Thursday, September 12, 2013

More Former Guantanamo Bay Detainees Return To Terrorism

    An unclassified version of a September report from the Director of National Intelligence reveals that another five former Guantanamo Bay detainees have either been confirmed as reengaging in terrorism or are suspected of doing so.  The report comes just as a judge in Algeria has approved parole of two detainees recently transferred to Algerian custody from the Cuba-based detention facility.
    Of the 603 former detainees tracked by US intelligence services, a total of 100 have now been confirmed as reengaging in "terrorism" or "insurgent" activities, while another 74 are suspected of reengaging.  This brings the total rate of recidivism to nearly 29 percent, up from 28 percent as of the last report six months ago.  The report includes the following table of all detainee cases:

    Two of the detainees suspected of reengaging in the last six months are among those transferred since President Obama took office in 2009.   Of the seventy-four detainees transferred since January 22, 2009, seven are either confirmed or suspected of reengaging, up from five in the prior report, raising the recidivism rate of those transferred during the president's time in office from 7 percent to 10 percent.
    The two men transferred to Algerian custody on August 28 are Nabil Hadjarab and Motai Sayab, according to the Miami Herald.  Both had been cleared for release years ago and had been part of the hunger strike at Guantanamo.  There are still 90 or so detainees that have similarly been cleared for release but are still in custody pending arrangements with countries who will receive them subject to conditions.  A lawyer for one of the two detainees just paroled says that his client will be required to "check in with authorities every month."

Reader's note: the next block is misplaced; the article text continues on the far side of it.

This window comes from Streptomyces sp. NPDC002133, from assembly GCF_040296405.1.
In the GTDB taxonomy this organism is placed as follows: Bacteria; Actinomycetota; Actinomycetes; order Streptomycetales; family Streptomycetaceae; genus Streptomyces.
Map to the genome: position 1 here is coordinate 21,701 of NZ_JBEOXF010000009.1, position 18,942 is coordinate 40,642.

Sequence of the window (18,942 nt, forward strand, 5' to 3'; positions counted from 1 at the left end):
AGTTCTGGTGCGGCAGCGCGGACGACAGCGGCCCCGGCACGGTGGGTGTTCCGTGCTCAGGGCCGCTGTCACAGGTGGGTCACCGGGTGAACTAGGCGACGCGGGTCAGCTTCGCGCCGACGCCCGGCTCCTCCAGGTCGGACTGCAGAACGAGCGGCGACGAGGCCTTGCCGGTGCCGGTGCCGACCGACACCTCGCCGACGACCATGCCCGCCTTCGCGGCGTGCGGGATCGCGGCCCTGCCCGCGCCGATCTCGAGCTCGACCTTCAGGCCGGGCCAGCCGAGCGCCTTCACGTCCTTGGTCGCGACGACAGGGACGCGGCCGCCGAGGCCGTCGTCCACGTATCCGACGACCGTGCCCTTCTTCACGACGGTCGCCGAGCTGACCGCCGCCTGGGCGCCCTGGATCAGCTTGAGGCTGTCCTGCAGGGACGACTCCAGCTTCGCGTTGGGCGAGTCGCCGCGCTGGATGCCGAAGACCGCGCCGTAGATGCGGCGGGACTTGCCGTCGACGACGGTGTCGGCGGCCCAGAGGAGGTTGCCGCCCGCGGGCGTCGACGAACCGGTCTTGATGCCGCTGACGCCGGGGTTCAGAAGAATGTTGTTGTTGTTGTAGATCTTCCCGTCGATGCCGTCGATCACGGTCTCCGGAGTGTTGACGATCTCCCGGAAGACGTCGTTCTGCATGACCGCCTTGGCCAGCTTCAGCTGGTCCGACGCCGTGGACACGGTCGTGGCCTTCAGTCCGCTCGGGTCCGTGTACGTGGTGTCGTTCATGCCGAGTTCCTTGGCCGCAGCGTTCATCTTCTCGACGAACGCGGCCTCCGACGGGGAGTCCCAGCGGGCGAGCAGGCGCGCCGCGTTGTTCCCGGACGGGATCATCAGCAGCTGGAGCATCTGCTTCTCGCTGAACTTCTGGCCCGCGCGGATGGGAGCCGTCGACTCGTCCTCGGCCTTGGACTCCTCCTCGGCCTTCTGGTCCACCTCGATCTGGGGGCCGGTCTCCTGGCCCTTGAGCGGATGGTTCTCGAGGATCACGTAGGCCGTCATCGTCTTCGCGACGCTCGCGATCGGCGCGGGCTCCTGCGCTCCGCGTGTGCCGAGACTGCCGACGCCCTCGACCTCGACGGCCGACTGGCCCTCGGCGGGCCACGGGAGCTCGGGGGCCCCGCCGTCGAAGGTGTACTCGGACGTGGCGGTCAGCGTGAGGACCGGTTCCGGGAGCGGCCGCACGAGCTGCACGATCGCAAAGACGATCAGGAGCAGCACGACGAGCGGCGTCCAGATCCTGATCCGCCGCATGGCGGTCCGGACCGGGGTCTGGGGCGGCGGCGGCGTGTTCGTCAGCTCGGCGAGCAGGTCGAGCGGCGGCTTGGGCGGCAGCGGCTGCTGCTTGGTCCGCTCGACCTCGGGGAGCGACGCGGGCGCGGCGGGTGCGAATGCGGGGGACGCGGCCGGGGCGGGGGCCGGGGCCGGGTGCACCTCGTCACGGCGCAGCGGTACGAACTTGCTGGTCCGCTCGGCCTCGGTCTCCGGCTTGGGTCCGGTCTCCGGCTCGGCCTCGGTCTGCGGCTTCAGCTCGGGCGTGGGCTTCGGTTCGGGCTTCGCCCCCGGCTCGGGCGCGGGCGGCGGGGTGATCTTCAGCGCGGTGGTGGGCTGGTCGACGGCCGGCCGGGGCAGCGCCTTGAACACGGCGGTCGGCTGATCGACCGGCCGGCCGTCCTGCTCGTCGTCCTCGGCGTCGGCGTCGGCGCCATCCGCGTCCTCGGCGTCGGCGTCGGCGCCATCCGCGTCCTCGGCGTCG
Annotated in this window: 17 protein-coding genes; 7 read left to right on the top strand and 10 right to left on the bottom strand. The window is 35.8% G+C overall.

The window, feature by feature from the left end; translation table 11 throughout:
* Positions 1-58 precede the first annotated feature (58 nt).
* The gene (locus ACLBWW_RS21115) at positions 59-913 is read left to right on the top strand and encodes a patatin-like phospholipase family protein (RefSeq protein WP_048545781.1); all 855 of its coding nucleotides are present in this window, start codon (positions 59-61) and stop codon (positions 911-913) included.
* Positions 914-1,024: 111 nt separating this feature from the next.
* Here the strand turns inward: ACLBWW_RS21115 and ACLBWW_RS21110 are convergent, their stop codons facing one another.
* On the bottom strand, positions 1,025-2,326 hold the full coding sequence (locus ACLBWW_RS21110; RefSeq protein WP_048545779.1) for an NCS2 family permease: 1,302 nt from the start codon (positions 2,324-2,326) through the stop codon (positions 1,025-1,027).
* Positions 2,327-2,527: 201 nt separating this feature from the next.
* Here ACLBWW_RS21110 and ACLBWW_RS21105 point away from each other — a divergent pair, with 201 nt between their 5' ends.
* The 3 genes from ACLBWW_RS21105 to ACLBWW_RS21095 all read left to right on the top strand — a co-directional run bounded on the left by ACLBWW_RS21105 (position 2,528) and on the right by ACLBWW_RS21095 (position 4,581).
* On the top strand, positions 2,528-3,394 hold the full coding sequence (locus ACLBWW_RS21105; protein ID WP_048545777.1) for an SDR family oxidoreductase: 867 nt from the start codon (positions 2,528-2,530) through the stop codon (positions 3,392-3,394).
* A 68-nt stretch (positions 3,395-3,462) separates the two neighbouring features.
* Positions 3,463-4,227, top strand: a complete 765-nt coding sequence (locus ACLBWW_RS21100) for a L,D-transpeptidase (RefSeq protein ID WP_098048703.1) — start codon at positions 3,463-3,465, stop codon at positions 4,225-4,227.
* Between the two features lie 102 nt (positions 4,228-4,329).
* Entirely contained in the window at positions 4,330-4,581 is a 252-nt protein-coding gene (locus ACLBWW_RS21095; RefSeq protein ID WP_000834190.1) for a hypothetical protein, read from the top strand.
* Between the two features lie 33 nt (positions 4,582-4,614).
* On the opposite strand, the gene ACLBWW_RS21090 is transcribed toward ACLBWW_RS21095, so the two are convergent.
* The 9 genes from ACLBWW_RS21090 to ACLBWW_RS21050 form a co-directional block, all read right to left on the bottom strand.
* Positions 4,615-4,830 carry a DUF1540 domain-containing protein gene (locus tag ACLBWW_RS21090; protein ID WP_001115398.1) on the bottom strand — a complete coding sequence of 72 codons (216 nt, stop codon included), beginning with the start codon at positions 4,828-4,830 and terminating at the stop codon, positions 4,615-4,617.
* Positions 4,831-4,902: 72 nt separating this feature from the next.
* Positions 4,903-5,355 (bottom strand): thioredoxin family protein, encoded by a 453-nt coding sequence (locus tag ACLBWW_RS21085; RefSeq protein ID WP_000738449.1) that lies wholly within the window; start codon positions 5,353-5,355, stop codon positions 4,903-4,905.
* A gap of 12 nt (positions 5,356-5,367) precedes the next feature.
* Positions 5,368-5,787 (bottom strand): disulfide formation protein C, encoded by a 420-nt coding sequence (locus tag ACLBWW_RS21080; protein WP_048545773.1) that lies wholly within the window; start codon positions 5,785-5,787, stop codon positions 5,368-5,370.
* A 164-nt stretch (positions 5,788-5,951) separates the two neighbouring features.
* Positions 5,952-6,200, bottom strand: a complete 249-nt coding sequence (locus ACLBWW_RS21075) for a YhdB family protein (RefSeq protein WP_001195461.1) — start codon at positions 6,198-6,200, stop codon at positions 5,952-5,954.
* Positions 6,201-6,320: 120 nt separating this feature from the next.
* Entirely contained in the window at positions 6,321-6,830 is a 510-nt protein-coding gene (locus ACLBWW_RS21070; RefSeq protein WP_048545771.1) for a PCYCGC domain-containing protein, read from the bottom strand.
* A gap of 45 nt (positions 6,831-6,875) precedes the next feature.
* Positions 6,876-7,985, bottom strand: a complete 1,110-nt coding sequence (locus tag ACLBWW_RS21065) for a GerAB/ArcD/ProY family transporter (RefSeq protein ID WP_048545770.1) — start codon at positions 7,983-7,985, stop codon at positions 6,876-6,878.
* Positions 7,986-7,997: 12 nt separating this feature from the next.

The report on all Guantanamo Bay detainees is required at least once every six months.  This latest version was released without comment on the website of the Director of National Intelligence on Thursday, September 5.  The release was not noted on the DNI's Twitter account, the agency's Facebook page, nor the latest social media outlet for the intelligence community, IC on the Record, the DNI's Tumblr account.

Note: A version of this article first appeared at The Weekly Standard.

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